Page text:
cover image Ten Birds

Ten Birds

Cyb%C3%A8le Young. Kids Can, $16.95 (32p) ISBN 978-1-55453-568-2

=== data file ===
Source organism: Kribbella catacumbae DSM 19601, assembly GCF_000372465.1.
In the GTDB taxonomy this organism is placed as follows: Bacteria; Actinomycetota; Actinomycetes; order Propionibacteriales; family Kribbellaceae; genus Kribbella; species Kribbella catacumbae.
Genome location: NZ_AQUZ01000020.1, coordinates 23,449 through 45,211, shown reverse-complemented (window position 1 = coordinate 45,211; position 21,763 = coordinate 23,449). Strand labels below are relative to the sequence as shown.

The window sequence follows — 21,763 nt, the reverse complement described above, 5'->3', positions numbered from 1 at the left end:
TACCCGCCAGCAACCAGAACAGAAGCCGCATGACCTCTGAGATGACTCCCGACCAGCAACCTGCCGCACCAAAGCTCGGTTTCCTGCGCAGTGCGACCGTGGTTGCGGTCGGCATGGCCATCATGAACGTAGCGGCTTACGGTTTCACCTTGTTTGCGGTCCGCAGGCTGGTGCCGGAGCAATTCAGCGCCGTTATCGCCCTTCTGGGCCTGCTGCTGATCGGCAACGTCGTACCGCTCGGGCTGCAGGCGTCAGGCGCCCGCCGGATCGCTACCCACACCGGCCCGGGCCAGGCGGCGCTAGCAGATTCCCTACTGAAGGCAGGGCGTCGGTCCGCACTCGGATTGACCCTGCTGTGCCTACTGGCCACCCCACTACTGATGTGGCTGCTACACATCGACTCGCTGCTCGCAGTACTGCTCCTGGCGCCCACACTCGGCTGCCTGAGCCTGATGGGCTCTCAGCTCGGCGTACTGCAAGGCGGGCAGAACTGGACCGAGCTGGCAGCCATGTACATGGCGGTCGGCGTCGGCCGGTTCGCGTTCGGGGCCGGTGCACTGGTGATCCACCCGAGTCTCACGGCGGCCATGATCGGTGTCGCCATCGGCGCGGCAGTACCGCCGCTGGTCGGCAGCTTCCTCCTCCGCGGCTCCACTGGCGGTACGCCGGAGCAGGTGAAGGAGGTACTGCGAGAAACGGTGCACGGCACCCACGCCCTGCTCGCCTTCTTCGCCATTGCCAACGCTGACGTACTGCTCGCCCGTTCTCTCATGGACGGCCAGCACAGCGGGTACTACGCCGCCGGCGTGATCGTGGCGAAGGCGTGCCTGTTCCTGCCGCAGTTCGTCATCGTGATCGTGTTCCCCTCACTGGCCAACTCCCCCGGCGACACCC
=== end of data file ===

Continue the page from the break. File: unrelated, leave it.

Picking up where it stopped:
Ten black birds appear on a winter night on a snowy riverbank; they are "trying to figure out how to get to the other side of the river." There's a bridge in plain view, but they appear not to see it. Nine birds use the fantastic arrangements of wood, string, hardware, pulleys, and fans standing on the riverbank to cross the river. The contraptions are shaped like the numbers one through 10; each bird reassembles its contraption into something new. One turns the wooden number "9" into a pair of stilts: "The one they called %E2%80%98Brilliant' knew how to cross. Marching, he left NINE behind." The next uses the 8-shaped pair of wheels to build a water-paddled unicycle: "The one they called %E2%80%98Quite Advanced' engineered her way." Only the last bird does the obvious thing and plods across the bridge; ironically, his name is "Needs Improvement." Young's (Jack Pine) meticulously drafted pen-and-ink artwork, reminiscent of M.C. Escher, grabs most of the attention, while the message about the clearest solution being the best one is somewhat blunted by the wonderfully creative and complex alternatives she invents. All ages. (Mar.)